“A Kaleidoscope of Pakistani Culture”
By Saad Bhatti

Ambassador Jehangir Karamat

Washington, DC: The Embassy of Pakistan and Rising Leaders jointly hosted the renowned Pakistani author F.S. Aijazuddin to Washington, D.C., for a special presentation titled “A Kaleidoscope of Pakistani Culture.” DCM Mohammad Sadiq served as the MC for the evening and introduced Ambassador Jehangir Karamat as well as provided background information on Aijazuddin. Ambassador Karamat appreciated that Aijazuddin could take out time of his busy schedule to visit the Embassy. Aijazuddin spoke before many distinguished and very interested American and Pakistani guests.
F.S. Aijazuddin is an accomplished author covering History, Culture, Art and Foreign Policy of Pakistan. He has puublished 11 books since 1986. In 1994, he became the Honorary British Consul at Lahore. Also, in 1997, he was awarded an OBE (Order of the British Empire). He is the Chairman of the Executive Committee of the Lahore Museum, an International Councilor of the Asia Society (New York) and the Country Representative for Asia House, London.


F.S. Aijazuddin

Aijazuddin presented Pakistan through a lens: “a lens through which early visitors, warriors, administrators, artists and photographers visited our country, the lens of history through which the past became the present.” He showed about 80 slides, “each a rectangle of history, each an element of the ‘Kaleidoscope of Pakistan’ up to 1947.” According to Aijazuddin, Pakistan was a “cradle of civilization” and is located “in a very dangerous region, surrounded not only by enemies, but by friends.” For this reason, Pakistan contains “residue from Empires” that ruled in the past several hundred years.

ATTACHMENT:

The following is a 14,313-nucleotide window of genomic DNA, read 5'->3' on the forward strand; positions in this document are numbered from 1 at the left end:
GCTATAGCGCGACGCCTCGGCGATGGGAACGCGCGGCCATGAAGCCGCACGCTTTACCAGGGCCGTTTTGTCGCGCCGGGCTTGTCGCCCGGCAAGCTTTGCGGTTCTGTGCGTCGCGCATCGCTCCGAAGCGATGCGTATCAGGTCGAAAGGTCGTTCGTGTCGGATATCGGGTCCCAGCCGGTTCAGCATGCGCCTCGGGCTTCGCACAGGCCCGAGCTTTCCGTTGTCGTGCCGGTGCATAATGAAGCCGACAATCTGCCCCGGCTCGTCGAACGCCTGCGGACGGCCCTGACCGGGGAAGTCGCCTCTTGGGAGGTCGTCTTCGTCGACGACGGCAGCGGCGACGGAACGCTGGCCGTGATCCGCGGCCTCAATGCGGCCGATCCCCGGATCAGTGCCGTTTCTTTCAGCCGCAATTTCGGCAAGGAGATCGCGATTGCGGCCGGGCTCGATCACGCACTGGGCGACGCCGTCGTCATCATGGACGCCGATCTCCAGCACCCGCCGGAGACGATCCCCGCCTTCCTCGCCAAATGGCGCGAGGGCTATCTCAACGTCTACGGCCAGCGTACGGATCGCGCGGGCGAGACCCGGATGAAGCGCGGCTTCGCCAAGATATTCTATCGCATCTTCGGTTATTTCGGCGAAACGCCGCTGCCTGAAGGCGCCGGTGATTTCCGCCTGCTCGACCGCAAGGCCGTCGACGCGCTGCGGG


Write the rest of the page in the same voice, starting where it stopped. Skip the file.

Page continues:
A section of the audience



Aijazuddin explained how three major empires that came into power in Pakistan, the Moguls, the Sikhs, and the British, all have influenced Pakistan in lasting ways. He spoke with incredible witticism describing certain unique traits derived from each empire. The Moguls gave Pakistan the gates still being used today in Lahore; The Sikhs gave Pakistan the legacy of the long-lasting dispute over Kashmir; and the British gave Pakistan government buildings implanting Western democratic institutions as well as jails.


DCM Sadiq and Aijazuddin

Aijazuddin effectively captured the attention of the audience throughout his presentation and spurred much interest for questions at the end of his talk. One interesting question asked was whether or not all the buildings and monuments implemented during the three respective rules are still in use. Aijazuddin explained that 99% of all those buildings are still in use and that it is important to pay tribute to such monuments and gifts. Through the use of such buildings and monuments, Pakistan is really seen as a “residue from empires.” Ending on a positive note, Aijazuddin said, “It is important as a nation to have confidence and to move forward and progress as we are.” The guests were very impressed with F.S. Aijazuddin’s presentation and offered many congratulatory remarks.

 

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Editor: Akhtar M. Faruqui
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